The swank restaurant, set inside the Bellevue Hotel at 200 S. Broad Street, is part of a 90-year-old family-run steakhouse chain. The Philly location opened 30 years ago, then closed in 2016 for extensive renovations — the ceiling was raised, the floor was rebuilt, and the bar was moved. Local patrons whose caricatures were on the walls were invited to come pick up their faces. The caricatures were rehung when the Palm reopened in July 2017 and the restaurant picked up where it left off as a mover-and-shaker hangout for surf and turf.

The Palm’s resident artist, Zack Bird, is painting the Eagles mural in the same brightly colored caricature style as the rest of the restaurant’s artwork. He’s including Jeffrey Lurie, Howie Roseman, Doug Pederson, Foles, Wentz, Kelce, and Jenkins, plus 2018 Hall of Fame inductee Brian Dawkins.

The mural will be dedicated at a ceremony at 5 p.m. on September 5 with co-owner Wally Ganzi and Mayor Jim Kenney in attendance. Anyone can stop by during the ceremony to check out it out.

The restaurant is also kicking off a charity drive to benefit the Broad Street Ministry.

New Jersey lawmaker seeks investigation into Catholic clergy sex abuse

A New Jersey lawmaker is asking the state attorney general to impanel a grand jury to investigate sexual misconduct in New Jersey’s Catholic dioceses.

Sen. Joe Vitale’s request follows a recent Pennsylvania grand jury report that said 300 priests sexually abused more than a thousand children in six dioceses over more than 60 years.

“Some of the priests that were mentioned in the Pennsylvania grand jury report were transferred to New Jersey where they continue to be part of the institution and have access to children,” said he said.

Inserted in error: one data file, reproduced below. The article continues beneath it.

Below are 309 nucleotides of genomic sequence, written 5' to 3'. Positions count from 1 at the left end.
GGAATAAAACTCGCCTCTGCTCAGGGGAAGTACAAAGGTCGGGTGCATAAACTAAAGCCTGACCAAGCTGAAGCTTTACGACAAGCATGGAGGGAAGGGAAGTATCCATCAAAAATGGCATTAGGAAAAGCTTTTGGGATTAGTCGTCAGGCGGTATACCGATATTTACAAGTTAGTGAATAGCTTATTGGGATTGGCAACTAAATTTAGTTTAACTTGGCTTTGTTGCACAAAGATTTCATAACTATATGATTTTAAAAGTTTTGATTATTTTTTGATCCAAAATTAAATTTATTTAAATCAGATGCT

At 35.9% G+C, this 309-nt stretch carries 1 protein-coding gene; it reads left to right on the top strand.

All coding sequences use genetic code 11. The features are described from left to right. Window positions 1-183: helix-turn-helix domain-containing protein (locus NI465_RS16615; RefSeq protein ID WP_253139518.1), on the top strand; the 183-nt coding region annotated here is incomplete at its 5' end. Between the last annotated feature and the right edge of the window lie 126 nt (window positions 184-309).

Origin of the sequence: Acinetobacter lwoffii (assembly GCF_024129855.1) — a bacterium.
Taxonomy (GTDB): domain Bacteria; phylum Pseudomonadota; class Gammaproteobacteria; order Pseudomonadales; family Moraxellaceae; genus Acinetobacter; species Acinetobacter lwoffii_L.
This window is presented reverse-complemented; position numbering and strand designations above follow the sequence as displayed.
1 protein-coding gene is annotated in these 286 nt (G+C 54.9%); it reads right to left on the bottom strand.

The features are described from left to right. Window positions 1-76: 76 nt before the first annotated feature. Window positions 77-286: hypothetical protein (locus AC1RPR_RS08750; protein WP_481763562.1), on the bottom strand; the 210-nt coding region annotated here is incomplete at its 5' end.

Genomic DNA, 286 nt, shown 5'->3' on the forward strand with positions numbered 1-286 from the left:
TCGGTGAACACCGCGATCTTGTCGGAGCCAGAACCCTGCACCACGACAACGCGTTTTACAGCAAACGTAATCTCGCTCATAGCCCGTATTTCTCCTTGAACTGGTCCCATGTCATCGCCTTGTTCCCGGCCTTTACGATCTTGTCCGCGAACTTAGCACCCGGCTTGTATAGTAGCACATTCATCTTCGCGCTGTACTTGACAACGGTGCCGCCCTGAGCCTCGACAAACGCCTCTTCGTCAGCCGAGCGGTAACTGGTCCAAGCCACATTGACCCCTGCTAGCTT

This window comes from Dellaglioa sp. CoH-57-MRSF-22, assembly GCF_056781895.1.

Vitale said he plans to introduce legislation that would permit the names of those credibly accused of sexual abuse to be released.

“In New Jersey, the way the current law is written, all those names would have to be redacted. The abuse would still be public — what happened, when it happened, how many times it happened, to whom it happened,” he said. “But not who did it, and that has to change.”

And the two-year statute of limitations for child sex abuse should be expanded so victims have more time to bring their claims, said Vitale, D-Middlesex.

“Their lives have been changed since the day they were raped, and they’ve never improved,” he said. “It’s a crime against humanity. It is awful. I don’t know why there’s any reluctance from anyone to move on this legislation and to find justice for these victims.”

A spokesman for the attorney general’s office said it’s reviewing Pennsylvania’s grand jury report to determine what additional actions may be appropriate in New Jersey.

Live updates/open thread: Eagles vs. Jets (preseason)

The Philadelphia Eagles’ preseason will end tonight (thank the Lord), as the Birds will take on the their usual preseason Week 4 opponent, the New York Jets.

The most compelling part of the night, Carson Wentz’s pregame workout, is already over.